The Work is the Next Step Forward in Focused Ultrasound Therapy for Essential Tremor

In 2011, the University of Virginia's Dr. Jeffrey Elias, a neurosurgeon at UVA Health, was among the first in the world to use focused ultrasound technology to treat patients with essential tremor, a condition akin to Parkinson’s disease that affects up to 10 million Americans.

Ten years later, UVA has become an epicenter for focused ultrasound technology, which uses concentrated, high-intensity soundwaves to generate heat so that a physician, guided by an MRI machine, can target specific areas without damaging surrounding tissue. It is less invasive than traditional surgical options, with fewer side effects and shorter recovery times.

UVA neurosurgeons are sounding out the future of focused ultrasound to treat tremor, epilepsy, cancer and more—but it’s magnetic resonance imaging experts like professor Craig Meyer who are expanding the capabilities of the MRI guidance systems used to manage the surgical procedure. Meyer, a professor in UVA’s Department of Biomedical Engineering, will use a grant from the National Institutes of Health to increase the speed and enhance the safety of focused ultrasound therapy for the treatment of essential tremor.

“Through our clinical experience, we have identified several critical areas for improvement,” Meyer said. “In the process of achieving these goals, we will be applying MRI in ways that have not been attempted before.”

Professor Craig Meyer who is developing magnetic resonance imaging (MRI) techniques for rapid acquisition and processing of image data.

Craig Meyer, a professor of biomedical engineering at the University of Virginia, develops magnetic resonance imaging (MRI) techniques for rapid acquisition and processing of image data in the setting of cardiovascular disease, neural diseases, and pediatrics, using tools in physics, signal processing, image reconstruction, and machine learning.

In focused ultrasound therapy for essential tremor, an acoustic lens is used to concentrate multiple intersecting beams of ultrasound energy on the thalamus tissue in the brain responsible for the tremor. The process is analogous to burning a hole in a piece of paper with a magnifying glass. Magnetic-resonance imaging is used to guide clinicians to the precise location to be ablated, monitor intensity of the application, and make adjustments as needed to obtain the best patient outcomes. 

One issue with current approaches is that clinicians are limited to using two-dimensional MRI images to ensure the focused ultrasound is targeted at the damaged tissue. In the course of zeroing in on the precise location, they have to generate a series of images in different planes. This is a time-consuming process.

One aim of the grant is to find ways to create real-time three-dimensional imaging, which in addition to saving time, will help clinicians determine how close the target is to sensitive areas of the brain. “Having a 3D image is one way to reduce the possibility of inadvertent side effects,” Meyer said.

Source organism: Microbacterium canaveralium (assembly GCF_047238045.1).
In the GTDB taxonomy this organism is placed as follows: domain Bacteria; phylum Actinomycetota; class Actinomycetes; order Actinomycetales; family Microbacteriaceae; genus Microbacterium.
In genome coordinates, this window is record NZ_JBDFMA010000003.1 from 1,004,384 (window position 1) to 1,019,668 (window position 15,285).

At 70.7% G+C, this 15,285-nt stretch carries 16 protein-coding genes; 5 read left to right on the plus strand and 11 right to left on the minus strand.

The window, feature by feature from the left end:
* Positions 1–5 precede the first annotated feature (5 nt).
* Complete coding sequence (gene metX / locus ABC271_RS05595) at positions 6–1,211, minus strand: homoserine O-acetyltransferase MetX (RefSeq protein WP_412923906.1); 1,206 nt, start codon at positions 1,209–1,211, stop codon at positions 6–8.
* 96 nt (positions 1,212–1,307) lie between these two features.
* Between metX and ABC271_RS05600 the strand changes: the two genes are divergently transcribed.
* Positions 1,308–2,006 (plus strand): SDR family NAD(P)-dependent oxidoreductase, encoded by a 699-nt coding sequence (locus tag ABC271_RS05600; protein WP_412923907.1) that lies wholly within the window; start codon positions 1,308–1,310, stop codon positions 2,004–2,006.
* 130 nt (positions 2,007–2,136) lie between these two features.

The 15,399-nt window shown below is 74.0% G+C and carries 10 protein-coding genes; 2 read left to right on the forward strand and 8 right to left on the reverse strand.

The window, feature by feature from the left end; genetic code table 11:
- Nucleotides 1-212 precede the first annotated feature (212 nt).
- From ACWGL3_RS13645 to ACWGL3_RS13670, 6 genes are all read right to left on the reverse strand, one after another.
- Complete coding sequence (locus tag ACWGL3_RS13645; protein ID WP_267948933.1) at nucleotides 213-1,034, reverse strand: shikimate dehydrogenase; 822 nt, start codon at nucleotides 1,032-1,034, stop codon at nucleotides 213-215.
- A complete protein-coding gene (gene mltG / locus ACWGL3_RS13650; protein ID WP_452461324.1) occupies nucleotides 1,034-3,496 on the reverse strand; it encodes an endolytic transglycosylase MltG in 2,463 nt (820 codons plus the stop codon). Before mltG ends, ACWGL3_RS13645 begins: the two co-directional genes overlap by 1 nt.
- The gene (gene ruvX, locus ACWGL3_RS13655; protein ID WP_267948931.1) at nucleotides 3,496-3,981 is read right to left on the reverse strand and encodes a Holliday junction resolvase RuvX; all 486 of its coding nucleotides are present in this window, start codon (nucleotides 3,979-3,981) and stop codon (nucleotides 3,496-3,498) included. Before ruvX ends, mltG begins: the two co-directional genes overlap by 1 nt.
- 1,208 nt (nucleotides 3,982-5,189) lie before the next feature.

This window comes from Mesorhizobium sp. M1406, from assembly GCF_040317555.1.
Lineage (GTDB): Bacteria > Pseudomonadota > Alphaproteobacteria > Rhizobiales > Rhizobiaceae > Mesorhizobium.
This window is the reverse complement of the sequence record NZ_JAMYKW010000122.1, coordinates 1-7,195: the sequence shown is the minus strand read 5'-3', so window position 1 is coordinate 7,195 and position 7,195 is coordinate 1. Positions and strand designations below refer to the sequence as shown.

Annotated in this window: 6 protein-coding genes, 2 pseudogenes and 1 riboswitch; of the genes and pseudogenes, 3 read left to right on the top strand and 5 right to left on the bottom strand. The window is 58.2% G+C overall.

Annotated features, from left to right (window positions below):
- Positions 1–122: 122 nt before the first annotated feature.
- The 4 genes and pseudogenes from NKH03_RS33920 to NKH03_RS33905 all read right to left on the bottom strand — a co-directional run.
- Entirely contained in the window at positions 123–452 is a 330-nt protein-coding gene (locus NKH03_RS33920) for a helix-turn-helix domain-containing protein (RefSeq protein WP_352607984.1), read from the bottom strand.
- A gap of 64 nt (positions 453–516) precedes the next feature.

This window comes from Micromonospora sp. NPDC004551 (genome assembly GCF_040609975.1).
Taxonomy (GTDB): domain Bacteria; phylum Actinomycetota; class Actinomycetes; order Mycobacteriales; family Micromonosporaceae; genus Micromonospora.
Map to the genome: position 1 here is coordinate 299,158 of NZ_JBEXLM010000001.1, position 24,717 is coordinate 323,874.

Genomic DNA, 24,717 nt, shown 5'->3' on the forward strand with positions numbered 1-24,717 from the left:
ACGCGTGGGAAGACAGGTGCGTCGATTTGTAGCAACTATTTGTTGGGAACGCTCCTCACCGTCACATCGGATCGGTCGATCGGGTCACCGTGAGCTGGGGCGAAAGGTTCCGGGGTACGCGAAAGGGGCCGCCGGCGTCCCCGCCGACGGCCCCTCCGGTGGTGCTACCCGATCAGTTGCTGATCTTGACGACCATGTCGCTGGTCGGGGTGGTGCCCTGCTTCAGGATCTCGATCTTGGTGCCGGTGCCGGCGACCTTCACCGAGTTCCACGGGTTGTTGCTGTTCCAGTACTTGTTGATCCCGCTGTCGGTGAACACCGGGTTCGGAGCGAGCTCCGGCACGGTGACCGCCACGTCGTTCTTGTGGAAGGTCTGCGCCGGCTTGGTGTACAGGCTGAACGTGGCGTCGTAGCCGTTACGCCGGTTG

During the procedure, patients get immediate relief from essential tremor as the ablation proceeds, but surgeons do not have a way to independently determine whether they have achieved the most possible benefit without damaging healthy tissue. Meyer and his colleagues will develop a technique to provide interim assessments between sonications to help clinicians fine-tune their results.

Another challenge using focused ultrasound to treat essential tremor is that a portion of the ultrasound energy is absorbed by the skull on its way to the thalamus. As a result, there is the danger that the skull can heat up sufficiently to damage nearby tissue.

Currently, there is no way to directly measure the skull’s temperature during the procedure. Clinicians use information from a CT scan taken the day before to determine a safe wait time between sonications. Meyer proposes to use the spiral MRI techniques his lab has pioneered to deliver virtually real-time, three-dimensional thermography images in a very difficult imaging environment.

“No one has ever combined skull and brain thermometry,” Meyer said. “This will be a really exciting problem to solve that could have broad application.”

The U.S. Food and Drug Administration has approved focused ultrasound as a therapy for Parkinson’s disease, uterine fibroids, bone metastases, prostate cancer, and benign prostatic hyperplasia as well as for essential tremor—and researchers are investigating its use for scores of other conditions. “Our goal is not just to improve the speed and efficacy of essential tremor treatment,” Meyer said. “Our hope is that the new techniques we develop will provide the groundwork for employing focused ultrasound more broadly.”

The research team includes Meyer, Elias, Wilson Miller (UVA Radiology and Medical Imaging), William Grissom (Vanderbilt University Biomedical Engineering), Steven Allen (UVA BME) and Xue Feng (UVA BME).  Allen and Feng are former trainees in Meyer’s group and now research assistant professors at UVA. The group’s work is supported by the National Institutes of Health grant R01EB028773.